Sarah Coles

Herbs and more in England’s Ancient Garden Map

‘Dulwich?  How dull!’  joked Bob when I was going there.  So I looked up the name, and found Dulwich originates from Dill – it was the place where dill grew, where they went to harvest and infuse it in gripe water for infant and other ailments.

Suddenly I saw a map of England, alive with all the plants which give places their name.  Not just dill at Dulwich.  Alresford, where I live is the ford with alders.  Woods of oak, ash, beech and birch abound at Oakhampton, Ashridge, Beecham, and Birkenhead.  Bexhill is the hill where box grows, and aspens flourish at Apsley.  The ghosts of elms still show in the name of Elmhurst.

Beneath the wood are other plants.  Farnborough is full of ferns, and Muswell hill has a mossy spring.

Like Dulwich for dill, Croydon is a valley where wild saffron grows – it’s a crocus for  dye, and food flavouring.  And of course it also grows at Saffron Walden.  Arundel is the valley where horehound, handy for coughs, grows.  Rue grows at Roudham, and Rudheath has marigolds.

Crops are growing, like Benacre with its beans and Barlow with barley.  Rushes are collected from Rushden, handy for thatch, flooring and candlewicks.  But Bentfield is a place overgrown by bent-grass, and alas for poor starving Hungerford.

My map has bridges, streams and rivers.  And Finchley is full of birds, and crows are cawing at Crowborough.  Pigeons, delicious food, thrive at Cushat Law, cushat being dialect for them.  There are swans at Swanage, badgers at Brockenhurst and rabbits at Coneyhurst.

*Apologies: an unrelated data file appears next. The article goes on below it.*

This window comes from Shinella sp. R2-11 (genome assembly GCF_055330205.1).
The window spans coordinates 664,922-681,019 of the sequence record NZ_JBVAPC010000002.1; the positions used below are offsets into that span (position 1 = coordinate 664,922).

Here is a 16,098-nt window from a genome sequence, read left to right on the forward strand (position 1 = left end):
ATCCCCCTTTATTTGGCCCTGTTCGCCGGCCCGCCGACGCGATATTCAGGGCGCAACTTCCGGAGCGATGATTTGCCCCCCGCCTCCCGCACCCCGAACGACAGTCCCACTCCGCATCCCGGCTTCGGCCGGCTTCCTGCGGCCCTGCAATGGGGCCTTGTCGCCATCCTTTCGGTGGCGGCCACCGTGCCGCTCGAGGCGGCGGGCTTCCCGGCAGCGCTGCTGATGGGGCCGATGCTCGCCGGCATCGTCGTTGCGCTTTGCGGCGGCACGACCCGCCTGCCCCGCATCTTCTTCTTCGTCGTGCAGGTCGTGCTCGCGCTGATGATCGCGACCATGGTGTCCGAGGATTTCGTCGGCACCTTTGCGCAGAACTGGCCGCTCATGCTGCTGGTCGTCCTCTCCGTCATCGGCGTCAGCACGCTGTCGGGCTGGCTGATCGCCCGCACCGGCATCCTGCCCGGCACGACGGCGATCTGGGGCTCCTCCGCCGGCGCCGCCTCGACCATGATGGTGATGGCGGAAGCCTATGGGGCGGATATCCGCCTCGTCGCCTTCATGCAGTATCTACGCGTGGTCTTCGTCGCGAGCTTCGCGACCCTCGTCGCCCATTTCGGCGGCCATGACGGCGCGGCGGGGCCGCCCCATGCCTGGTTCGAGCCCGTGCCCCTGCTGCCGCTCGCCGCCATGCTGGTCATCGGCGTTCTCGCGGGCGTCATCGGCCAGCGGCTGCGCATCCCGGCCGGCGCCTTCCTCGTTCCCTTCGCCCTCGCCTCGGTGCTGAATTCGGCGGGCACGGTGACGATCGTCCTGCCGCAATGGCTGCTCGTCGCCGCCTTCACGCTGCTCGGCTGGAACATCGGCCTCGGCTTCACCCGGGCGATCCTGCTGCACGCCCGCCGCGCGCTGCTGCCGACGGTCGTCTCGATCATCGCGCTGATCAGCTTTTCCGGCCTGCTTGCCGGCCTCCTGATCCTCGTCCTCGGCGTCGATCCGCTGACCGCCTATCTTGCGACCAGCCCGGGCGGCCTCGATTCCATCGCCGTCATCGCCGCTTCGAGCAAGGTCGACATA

My map dates from the dark ages with the arrival, of the Anglo-Saxons.  The ancient Britons have been pushed west to Wales and Cornwall.  England is only partly Christian, so there’s a temple at Harrow on the Hill.  Woden is worshipped at Wednesbury, and Thor at Thursley in Surrey.  There’s Holywell with its holy well and Hollywood with its holy wood.  Grimley is haunted by ghosts, the cliff of Shincliffe is haunted by a demon and Shobrooke by goblins.  Elves and sprites are everywhere.  My map quivers with the presence of things seen and unseen.

(From Oxford Dictionary of English Place Names, Caroline Taggart’s The Book of English Place Names, and the web.  Sometimes origins are murky …sometimes clear)









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